|Publication number||US5618851 A|
|Application number||US 08/383,798|
|Publication date||Apr 8, 1997|
|Filing date||Feb 6, 1995|
|Priority date||Feb 6, 1995|
|Also published as||US5712347|
|Publication number||08383798, 383798, US 5618851 A, US 5618851A, US-A-5618851, US5618851 A, US5618851A|
|Inventors||Andrzej W. Trochimcznk, Ralph C. Gatrone, Spiro Alexandratos, E. Philip Horwitz|
|Original Assignee||Arch Development Corp., The University Of Tennessee Research Corp.|
|Export Citation||BiBTeX, EndNote, RefMan|
|Patent Citations (3), Non-Patent Citations (8), Referenced by (14), Classifications (13), Legal Events (5)|
|External Links: USPTO, USPTO Assignment, Espacenet|
This invention was made with government support pursuant to Contract No. W-31-109-ENG-38 between the U.S. Department of Energy and The University of Chicago, contractor for Argonne National Laboratory. The Government has certain rights in this invention.
This invention relates to tetraalkyl ester, partial esters, acid and salts forms of grafted ion exchange and bifunctional ion-exchange/coordination resins, and more particularly to ion exchange resins prepared from insoluble, cross-linked vinyl and divinyl aliphatic and/or aromatic copolymers that contain methylenediphosphonate in the form of a tetraalkyl ester, partial ester, acid or salt, and can also contain aromatic sulfonic groups, as well as to methods of synthesis of these ion-exchange and bifunctional ion-exchange/coordination resins.
Phosphonic acid cation-exchangers and particularly sulfonic acid cation-exchangers are well known. Recently, polymers containing methylenediphosphonate units were synthesized. See, for example, U.S. Pat. Nos. 5,256,808 and 5,281,636. These polymers are widely used in ion-exchange processes, in heterogenous catalysis, and in removal of cations from various liquids.
In further examples, Alexandratos et al., in Emerging Separation Technologies for Metals and Fuels, Lakshmanan et al., eds., The Minerals, Metals & Materials Society (1993) pages 111-117 report data on several copolymer systems that utilized vinylidene diphosphonate esters along with several other monomers. This publication also disclosed the benefit of sulfonating polymerized aromatic groups in the copolymer in providing enhanced extraction of a polyvalent metal ion such as Eu(III).
In other recent work, Sundell et al., Polymer Preprints, 33:992-993 (1992), reported a complex synthesis of 1-vinylphenylpropane-2,2-bis(phosphonic acid), and its copolymerization with styrene and divinylbenzene to form a cross-linked copolymer. Those copolymers were used with palladium as hydrogenation catalysts.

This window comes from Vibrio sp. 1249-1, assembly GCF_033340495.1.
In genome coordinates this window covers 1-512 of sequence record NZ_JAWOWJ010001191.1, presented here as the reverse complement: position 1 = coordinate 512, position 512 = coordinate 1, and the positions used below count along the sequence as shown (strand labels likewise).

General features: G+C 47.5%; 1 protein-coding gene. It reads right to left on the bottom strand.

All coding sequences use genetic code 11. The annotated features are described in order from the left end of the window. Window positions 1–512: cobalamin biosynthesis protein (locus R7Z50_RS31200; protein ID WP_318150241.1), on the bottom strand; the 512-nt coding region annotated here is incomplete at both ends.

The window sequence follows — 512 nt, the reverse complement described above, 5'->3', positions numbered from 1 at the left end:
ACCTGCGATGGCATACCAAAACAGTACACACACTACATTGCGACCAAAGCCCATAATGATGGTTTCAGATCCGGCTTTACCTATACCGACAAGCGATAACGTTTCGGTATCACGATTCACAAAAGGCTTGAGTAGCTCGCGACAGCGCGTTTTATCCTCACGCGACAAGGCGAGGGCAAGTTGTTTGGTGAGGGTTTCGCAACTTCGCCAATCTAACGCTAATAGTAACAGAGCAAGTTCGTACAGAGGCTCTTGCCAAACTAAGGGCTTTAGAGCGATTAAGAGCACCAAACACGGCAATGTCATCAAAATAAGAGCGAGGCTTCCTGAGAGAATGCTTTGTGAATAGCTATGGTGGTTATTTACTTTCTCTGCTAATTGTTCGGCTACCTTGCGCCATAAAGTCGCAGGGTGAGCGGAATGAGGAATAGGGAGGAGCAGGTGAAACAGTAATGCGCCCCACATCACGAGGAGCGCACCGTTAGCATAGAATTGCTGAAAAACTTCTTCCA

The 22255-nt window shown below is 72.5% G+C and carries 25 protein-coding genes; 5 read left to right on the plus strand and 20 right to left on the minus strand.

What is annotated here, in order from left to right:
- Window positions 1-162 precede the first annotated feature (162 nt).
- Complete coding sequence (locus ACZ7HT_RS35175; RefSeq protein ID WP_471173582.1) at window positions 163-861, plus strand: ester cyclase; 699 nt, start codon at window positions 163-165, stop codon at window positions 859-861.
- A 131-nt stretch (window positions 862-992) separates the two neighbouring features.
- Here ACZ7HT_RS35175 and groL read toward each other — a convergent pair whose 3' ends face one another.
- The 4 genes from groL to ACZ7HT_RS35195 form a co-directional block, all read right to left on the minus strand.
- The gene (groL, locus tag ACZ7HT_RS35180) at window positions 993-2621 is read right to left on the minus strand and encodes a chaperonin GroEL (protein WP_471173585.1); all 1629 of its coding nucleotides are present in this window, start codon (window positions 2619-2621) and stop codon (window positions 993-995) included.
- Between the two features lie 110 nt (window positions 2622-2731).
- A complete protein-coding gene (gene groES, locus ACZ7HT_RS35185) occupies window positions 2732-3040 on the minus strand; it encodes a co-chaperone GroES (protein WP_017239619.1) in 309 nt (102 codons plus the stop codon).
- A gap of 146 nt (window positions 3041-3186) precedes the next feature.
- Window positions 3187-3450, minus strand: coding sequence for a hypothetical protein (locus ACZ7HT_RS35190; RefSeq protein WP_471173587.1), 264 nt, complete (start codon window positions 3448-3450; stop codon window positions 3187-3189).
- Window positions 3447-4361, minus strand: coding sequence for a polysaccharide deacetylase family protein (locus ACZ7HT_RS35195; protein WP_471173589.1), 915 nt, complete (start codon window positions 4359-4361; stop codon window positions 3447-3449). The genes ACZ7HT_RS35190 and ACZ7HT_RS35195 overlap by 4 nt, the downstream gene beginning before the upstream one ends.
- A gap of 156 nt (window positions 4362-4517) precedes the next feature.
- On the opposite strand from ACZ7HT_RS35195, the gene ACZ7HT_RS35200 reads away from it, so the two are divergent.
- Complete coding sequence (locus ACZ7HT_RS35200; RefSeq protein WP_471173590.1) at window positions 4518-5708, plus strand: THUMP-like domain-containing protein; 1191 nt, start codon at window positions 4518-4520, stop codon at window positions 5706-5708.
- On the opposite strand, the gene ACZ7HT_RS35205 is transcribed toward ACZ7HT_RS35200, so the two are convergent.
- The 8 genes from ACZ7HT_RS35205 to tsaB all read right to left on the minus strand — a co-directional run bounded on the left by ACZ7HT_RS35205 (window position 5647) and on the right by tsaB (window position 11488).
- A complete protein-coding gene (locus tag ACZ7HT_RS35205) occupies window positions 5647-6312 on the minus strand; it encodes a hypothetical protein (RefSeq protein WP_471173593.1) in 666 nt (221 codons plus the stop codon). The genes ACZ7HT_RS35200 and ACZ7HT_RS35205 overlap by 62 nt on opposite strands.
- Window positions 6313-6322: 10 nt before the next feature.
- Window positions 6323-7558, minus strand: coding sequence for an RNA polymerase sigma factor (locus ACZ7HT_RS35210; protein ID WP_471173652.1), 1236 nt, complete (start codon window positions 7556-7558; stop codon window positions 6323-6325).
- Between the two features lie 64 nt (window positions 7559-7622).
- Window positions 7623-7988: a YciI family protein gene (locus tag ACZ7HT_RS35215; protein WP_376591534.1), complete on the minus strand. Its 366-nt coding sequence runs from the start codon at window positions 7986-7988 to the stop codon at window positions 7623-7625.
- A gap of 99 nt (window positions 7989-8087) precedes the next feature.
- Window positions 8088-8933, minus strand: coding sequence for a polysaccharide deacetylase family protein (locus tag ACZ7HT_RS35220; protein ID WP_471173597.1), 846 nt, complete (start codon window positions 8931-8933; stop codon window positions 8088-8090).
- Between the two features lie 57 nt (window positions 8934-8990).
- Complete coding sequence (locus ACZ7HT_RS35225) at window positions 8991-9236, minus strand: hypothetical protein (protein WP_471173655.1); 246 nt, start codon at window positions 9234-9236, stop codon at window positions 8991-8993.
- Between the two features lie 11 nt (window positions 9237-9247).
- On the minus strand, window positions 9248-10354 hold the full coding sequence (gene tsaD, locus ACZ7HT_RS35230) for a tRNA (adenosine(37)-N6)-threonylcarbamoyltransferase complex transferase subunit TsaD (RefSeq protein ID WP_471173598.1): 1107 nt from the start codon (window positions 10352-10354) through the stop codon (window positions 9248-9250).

This paper reported that the resulting copolymer contained 0.48 mmol of phosphonic acid/g of polymer. The paper also relates that only 75 percent of the bisphosphonic acid groups were present on the surface of the polymer and available to bind Cu(II). This paper also disclosed the relative difficulty encountered in copolymerizing the monomers due to the lack of solubility of the bis(phosphonic acid) monomer in the emulsions used.
The above authors provided further results for their hydrogenation catalysts in Sundell et al., Chem. Mater., 5(3):372-376 (1993). In that disclosure, results for four microemulsion polymer preparations were provided that showed that up to 0.48 mmol/g phosphorous could be incorporated into the copolymer with up to 82 percent of those phosphorous atoms being on the copolymer surface and accessible to Cu(II). The use of an alcoholic diluent during a second set of polymerizations provided a polymer with up to 0.59 mmol/g phosphorous, but with a still lower accessibility of only 43 percent.
In one embodiment, a contemplated ion exchange resin comprises an insoluble cross-linked copolymer having grafted pendent groups of the formula ##STR2## wherein R is selected from the group consisting of hydrogen, a C1 -C8 alkyl group, a cation, and mixtures thereof; and
R1 is hydrogen or a C1 -C2 alkyl group, wherein phosphorous-containing pendent groups are present at 1.0 to about 10 mmol/g dry weight of said copolymer;
and the resin also contains zero to about 5 mmol/g dry weight of pendant aromatic sulfonate groups. The mmol/g values are based on the polymer where R is hydrogen.